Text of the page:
|The New York Times has a feature today looking at the brief life of Michael Brown, informing us that he was "no angel." The reasons for this are many. Brown smoked marijuana. He lived in a community that "had rough patches." He wrote rap songs that were "by turns contemplative and vulgar." He shoplifted and pushed a store clerk who tried to stop him. These details certainly paint a portrait of a young man who failed to be angelic. That is because no person is angelic—least of all teenagers—and there is very little in this piece that distinguishes Brown from any other kid his age. […]
And if Michael Brown was not angelic, I was practically demonic. I had my first drink when I was 11. I once brawled in the cafeteria after getting hit in the head with a steel trash can. In my junior year I failed five out of seven classes. By the time I graduated from high school, I had been arrested for assaulting a teacher and been kicked out of school (twice.) And yet no one who knew me thought I had the least bit of thug in me. That is because I also read a lot of books, loved my Commodore 64, and ghostwrote love notes for my friends. In other words, I was a human being. A large number of American teenagers live exactly like Michael Brown. Very few of them are shot in the head and left to bake on the pavement.
The "angelic" standard was not one created by the reporter. It was created by a society that cannot face itself, and thus must employ a dubious "morality" to hide its sins. It is reinforced by people who have embraced the notion of "twice as good" while avoiding the circumstances which gave that notion birth. Consider how easily living in a community "with rough patches" becomes part of a list of ostensible sins. Consider how easily "black-on-black crime" becomes not a marker of a shameful legacy of segregation but a moral failing.
Blast from the Past. At Daily Kos on this date in 2012—Surprise! Firewall between Super PACs and candidates' campaigns doesn't exist:
|Super PACS aren't allowed to coordinate their activities with political parties, candidates and candidates' political action committees. They can raise as much money as they want and spend it how they want, but no collaboration between them and campaigns.
Which is a joke. Citizens United's big laugh on us. It wasn't bad enough that plutocrats have poured so much money into political campaigns that democracy now teeters on the precipice, with hordes of elected officials at the state and federal levels little better than sock puppets for various businesses, from oil to banking. At least there were limits on how much campaign contributors could supply. Those are still in place for the parties, candidates and regular PACs. But not for Super PACs. The trade-off supposedly being that they remain outside groups. But it's a political charade. Utterly transparent. And everybody in Washington knows it.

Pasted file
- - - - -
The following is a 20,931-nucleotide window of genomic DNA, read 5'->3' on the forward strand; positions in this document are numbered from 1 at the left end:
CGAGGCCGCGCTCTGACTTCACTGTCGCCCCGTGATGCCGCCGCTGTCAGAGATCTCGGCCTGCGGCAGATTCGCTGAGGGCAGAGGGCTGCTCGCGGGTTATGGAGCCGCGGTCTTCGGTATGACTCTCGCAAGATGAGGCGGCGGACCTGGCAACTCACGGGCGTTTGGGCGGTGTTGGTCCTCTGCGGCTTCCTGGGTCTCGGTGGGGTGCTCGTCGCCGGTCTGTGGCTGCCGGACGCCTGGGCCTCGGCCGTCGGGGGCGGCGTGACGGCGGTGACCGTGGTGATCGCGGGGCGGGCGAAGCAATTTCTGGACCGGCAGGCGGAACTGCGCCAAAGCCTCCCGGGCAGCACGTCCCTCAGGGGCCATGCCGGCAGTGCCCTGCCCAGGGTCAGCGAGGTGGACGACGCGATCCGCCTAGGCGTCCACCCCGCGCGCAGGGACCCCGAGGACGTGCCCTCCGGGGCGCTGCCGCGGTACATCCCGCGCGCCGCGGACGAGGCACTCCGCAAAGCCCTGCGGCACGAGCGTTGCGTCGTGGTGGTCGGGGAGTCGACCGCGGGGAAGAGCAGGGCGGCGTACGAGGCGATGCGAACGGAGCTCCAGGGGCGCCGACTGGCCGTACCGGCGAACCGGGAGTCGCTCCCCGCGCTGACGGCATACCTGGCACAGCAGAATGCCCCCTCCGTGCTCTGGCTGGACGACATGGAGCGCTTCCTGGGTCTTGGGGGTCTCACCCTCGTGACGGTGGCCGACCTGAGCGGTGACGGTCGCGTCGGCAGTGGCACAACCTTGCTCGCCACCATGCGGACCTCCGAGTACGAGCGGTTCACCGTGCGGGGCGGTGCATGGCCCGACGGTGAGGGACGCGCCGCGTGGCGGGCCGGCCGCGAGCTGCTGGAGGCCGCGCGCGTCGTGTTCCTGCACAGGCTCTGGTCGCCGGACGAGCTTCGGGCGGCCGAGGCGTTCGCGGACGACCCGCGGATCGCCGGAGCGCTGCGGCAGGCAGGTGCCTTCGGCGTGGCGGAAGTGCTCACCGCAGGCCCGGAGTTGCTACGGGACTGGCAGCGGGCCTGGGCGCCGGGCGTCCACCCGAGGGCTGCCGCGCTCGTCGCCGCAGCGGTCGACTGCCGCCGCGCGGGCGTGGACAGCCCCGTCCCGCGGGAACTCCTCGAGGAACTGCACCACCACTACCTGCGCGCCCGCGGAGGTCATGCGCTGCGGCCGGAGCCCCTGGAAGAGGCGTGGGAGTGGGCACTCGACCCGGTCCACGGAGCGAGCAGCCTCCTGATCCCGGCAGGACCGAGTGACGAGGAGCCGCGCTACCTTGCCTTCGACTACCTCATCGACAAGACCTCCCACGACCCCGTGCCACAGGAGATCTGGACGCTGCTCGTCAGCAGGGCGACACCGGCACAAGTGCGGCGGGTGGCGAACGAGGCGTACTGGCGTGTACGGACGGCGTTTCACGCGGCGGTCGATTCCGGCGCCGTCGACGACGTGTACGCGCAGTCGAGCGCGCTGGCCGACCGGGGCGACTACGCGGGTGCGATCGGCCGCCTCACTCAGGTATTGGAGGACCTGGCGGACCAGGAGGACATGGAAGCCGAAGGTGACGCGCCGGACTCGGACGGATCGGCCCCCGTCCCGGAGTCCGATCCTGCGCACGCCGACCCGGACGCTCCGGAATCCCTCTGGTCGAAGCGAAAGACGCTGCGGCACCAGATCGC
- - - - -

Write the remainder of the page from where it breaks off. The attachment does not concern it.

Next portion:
There are rules. But they don't keep outside groups and candidates or their managers from talking to each other about hiring decisions, fundraising, messaging and the like, which makes the rules essentially worthless
On today's Kagro in the Morning show: Morning chatter included the NYT's use of the by now-infamous "no angel" framing, and Maureen Dowd's absolutely terrible Sunday lede. Greg Dworkin rounds up the latest back-to-war chatter, and peeks under the hood of the New American Foundation. In other news: Obamacare's popular, but the name isn't; Notorious RBG speaks. Surprise! Reporters digging into the records of the Ferguson-area cops who mistreated them find some serious dirt! Revisiting the pundit fumbling of the Perry indictment, and Jon Perr documents of the history of the "criminalization of politics" tripe. Lastly, not only are corporations people, they're militarized cops!